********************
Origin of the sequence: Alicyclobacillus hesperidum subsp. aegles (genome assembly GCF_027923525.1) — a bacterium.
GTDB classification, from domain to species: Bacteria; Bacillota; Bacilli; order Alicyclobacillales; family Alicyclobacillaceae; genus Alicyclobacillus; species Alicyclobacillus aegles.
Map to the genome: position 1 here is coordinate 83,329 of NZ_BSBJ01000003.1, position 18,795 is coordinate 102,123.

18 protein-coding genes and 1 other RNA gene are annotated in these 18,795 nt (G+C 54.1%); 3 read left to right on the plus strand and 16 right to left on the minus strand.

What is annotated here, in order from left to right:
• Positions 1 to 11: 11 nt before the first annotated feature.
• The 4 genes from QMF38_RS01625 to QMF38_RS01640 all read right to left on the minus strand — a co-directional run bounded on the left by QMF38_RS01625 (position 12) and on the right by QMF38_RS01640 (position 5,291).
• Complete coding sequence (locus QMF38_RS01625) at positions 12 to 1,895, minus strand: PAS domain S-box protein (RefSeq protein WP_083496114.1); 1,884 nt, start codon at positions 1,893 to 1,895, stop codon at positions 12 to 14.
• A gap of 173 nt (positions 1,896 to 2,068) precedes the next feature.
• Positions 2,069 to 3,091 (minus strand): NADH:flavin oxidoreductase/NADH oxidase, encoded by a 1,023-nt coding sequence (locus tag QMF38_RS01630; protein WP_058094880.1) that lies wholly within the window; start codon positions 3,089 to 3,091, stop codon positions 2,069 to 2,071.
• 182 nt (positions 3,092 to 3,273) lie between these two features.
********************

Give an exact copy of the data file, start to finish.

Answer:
Origin of the sequence: Alicyclobacillus hesperidum subsp. aegles (genome assembly GCF_027923525.1) — a bacterium.
GTDB classification, from domain to species: Bacteria; Bacillota; Bacilli; order Alicyclobacillales; family Alicyclobacillaceae; genus Alicyclobacillus; species Alicyclobacillus aegles.
Map to the genome: position 1 here is coordinate 83,329 of NZ_BSBJ01000003.1, position 18,795 is coordinate 102,123.

18 protein-coding genes and 1 other RNA gene are annotated in these 18,795 nt (G+C 54.1%); 3 read left to right on the plus strand and 16 right to left on the minus strand.

What is annotated here, in order from left to right:
• Positions 1 to 11: 11 nt before the first annotated feature.
• The 4 genes from QMF38_RS01625 to QMF38_RS01640 all read right to left on the minus strand — a co-directional run bounded on the left by QMF38_RS01625 (position 12) and on the right by QMF38_RS01640 (position 5,291).
• Complete coding sequence (locus QMF38_RS01625) at positions 12 to 1,895, minus strand: PAS domain S-box protein (RefSeq protein WP_083496114.1); 1,884 nt, start codon at positions 1,893 to 1,895, stop codon at positions 12 to 14.
• A gap of 173 nt (positions 1,896 to 2,068) precedes the next feature.
• Positions 2,069 to 3,091 (minus strand): NADH:flavin oxidoreductase/NADH oxidase, encoded by a 1,023-nt coding sequence (locus tag QMF38_RS01630; protein WP_058094880.1) that lies wholly within the window; start codon positions 3,089 to 3,091, stop codon positions 2,069 to 2,071.
• 182 nt (positions 3,092 to 3,273) lie between these two features.